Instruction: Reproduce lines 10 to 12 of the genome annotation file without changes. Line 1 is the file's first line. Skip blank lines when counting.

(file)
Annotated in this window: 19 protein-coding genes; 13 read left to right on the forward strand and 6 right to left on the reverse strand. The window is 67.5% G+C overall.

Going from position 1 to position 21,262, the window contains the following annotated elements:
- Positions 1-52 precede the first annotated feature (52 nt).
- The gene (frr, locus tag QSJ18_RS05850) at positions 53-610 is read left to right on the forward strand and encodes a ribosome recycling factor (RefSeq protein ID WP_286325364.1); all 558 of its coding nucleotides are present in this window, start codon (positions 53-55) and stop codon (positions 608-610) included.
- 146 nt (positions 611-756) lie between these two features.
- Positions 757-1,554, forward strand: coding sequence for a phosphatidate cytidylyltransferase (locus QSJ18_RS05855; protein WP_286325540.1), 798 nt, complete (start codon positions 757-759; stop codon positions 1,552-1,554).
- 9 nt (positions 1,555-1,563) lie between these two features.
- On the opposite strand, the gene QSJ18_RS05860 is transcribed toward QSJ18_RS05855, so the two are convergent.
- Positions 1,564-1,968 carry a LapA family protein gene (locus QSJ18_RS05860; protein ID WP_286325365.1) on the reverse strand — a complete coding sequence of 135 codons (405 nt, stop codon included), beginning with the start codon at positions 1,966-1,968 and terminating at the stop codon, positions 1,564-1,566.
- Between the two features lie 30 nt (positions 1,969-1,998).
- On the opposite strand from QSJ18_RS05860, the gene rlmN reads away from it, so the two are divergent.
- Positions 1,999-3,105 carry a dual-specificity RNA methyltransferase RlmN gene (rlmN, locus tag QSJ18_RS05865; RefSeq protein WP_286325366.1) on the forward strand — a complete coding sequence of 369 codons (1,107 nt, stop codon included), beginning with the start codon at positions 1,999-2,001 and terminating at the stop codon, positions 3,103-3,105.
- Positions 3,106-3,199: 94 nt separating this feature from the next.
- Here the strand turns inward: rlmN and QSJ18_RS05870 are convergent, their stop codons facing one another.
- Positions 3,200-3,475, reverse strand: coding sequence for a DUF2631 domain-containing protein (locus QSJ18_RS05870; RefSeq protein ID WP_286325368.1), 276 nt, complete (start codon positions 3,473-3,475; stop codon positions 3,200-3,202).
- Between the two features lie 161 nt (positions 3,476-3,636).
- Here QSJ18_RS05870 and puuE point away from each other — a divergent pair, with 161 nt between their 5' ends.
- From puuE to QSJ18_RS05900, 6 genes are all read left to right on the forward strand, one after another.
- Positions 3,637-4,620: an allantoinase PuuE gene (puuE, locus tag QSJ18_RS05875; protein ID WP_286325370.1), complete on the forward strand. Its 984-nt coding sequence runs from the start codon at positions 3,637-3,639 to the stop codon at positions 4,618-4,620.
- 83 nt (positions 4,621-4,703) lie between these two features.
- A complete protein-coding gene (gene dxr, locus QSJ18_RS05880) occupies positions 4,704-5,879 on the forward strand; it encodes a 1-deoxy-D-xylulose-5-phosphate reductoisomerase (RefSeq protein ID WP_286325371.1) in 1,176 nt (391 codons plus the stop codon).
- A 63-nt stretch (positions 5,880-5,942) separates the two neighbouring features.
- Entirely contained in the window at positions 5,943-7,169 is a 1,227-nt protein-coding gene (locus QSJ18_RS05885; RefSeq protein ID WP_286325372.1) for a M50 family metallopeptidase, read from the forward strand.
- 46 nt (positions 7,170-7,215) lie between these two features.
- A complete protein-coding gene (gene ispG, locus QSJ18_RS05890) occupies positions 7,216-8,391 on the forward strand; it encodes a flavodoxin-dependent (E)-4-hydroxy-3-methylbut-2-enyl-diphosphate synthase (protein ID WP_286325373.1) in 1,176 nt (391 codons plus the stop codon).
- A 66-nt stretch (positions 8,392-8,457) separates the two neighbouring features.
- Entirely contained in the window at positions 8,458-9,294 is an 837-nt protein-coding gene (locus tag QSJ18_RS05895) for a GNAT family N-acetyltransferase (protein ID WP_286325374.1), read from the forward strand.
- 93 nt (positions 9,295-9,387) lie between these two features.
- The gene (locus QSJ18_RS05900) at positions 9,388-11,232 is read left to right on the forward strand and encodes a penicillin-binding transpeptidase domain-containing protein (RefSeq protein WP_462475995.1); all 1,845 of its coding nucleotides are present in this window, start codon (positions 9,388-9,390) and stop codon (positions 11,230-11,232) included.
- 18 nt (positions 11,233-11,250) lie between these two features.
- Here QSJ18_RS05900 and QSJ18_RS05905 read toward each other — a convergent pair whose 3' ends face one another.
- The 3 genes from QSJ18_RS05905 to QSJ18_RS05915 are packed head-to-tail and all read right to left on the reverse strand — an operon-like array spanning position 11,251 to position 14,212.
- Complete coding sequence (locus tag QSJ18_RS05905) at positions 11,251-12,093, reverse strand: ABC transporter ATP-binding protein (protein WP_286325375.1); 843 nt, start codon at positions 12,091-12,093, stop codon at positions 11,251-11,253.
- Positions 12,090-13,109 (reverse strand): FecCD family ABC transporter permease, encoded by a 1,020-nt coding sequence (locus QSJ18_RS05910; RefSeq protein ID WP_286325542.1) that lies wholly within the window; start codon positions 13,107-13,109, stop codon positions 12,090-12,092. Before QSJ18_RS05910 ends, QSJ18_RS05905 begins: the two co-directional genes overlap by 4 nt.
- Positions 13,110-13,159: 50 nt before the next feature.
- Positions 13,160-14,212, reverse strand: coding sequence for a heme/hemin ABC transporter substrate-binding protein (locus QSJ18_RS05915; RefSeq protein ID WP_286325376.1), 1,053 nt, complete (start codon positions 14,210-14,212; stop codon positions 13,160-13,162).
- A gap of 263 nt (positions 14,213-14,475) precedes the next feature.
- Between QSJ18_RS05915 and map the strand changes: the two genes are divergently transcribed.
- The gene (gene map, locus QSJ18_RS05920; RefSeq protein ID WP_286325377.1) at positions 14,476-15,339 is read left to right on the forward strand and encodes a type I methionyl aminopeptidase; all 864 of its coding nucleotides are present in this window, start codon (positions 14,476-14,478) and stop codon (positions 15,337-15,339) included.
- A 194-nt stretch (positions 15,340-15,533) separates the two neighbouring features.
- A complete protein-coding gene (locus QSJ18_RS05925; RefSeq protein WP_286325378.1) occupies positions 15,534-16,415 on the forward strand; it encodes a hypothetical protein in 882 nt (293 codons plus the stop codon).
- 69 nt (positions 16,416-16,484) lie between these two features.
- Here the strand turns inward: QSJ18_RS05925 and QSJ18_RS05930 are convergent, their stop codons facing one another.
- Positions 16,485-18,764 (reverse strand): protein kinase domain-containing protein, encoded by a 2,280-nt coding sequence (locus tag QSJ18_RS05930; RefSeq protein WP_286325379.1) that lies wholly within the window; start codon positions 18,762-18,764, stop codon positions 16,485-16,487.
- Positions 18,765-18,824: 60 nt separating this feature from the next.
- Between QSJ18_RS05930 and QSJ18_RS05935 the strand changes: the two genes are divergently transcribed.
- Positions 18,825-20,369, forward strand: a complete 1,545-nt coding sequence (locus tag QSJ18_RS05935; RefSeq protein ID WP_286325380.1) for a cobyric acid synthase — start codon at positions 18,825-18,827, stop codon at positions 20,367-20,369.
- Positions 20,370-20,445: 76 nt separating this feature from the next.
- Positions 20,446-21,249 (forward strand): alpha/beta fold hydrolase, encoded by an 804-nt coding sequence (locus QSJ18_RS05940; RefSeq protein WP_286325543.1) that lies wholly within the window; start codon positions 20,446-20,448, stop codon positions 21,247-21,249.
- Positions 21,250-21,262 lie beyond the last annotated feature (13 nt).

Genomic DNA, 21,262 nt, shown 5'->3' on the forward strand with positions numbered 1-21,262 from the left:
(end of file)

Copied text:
- Between the two features lie 30 nt (positions 1,969-1,998).
- On the opposite strand from QSJ18_RS05860, the gene rlmN reads away from it, so the two are divergent.
- Positions 1,999-3,105 carry a dual-specificity RNA methyltransferase RlmN gene (rlmN, locus tag QSJ18_RS05865; RefSeq protein WP_286325366.1) on the forward strand — a complete coding sequence of 369 codons (1,107 nt, stop codon included), beginning with the start codon at positions 1,999-2,001 and terminating at the stop codon, positions 3,103-3,105.